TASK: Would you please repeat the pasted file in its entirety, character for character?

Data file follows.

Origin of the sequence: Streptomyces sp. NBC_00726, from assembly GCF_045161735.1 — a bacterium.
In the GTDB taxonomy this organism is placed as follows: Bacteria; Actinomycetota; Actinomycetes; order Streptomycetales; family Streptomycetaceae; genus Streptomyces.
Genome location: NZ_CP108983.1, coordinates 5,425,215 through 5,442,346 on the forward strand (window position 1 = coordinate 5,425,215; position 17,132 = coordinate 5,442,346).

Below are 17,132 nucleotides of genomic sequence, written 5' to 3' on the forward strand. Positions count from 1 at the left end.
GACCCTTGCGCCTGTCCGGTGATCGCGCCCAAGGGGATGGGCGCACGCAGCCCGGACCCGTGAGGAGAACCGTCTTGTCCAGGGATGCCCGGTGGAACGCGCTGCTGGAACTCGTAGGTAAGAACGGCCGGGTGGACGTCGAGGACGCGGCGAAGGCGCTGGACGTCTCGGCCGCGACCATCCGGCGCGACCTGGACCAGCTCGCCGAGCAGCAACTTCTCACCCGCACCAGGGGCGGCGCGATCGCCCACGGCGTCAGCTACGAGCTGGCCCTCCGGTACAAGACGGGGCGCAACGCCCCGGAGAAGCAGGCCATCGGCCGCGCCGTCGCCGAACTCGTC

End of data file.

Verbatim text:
Origin of the sequence: Streptomyces sp. NBC_00726, from assembly GCF_045161735.1 — a bacterium.
In the GTDB taxonomy this organism is placed as follows: Bacteria; Actinomycetota; Actinomycetes; order Streptomycetales; family Streptomycetaceae; genus Streptomyces.
Genome location: NZ_CP108983.1, coordinates 5,425,215 through 5,442,346 on the forward strand (window position 1 = coordinate 5,425,215; position 17,132 = coordinate 5,442,346).

Below are 17,132 nucleotides of genomic sequence, written 5' to 3' on the forward strand. Positions count from 1 at the left end.
GACCCTTGCGCCTGTCCGGTGATCGCGCCCAAGGGGATGGGCGCACGCAGCCCGGACCCGTGAGGAGAACCGTCTTGTCCAGGGATGCCCGGTGGAACGCGCTGCTGGAACTCGTAGGTAAGAACGGCCGGGTGGACGTCGAGGACGCGGCGAAGGCGCTGGACGTCTCGGCCGCGACCATCCGGCGCGACCTGGACCAGCTCGCCGAGCAGCAACTTCTCACCCGCACCAGGGGCGGCGCGATCGCCCACGGCGTCAGCTACGAGCTGGCCCTCCGGTACAAGACGGGGCGCAACGCCCCGGAGAAGCAGGCCATCGGCCGCGCCGTCGCCGAACTCGTC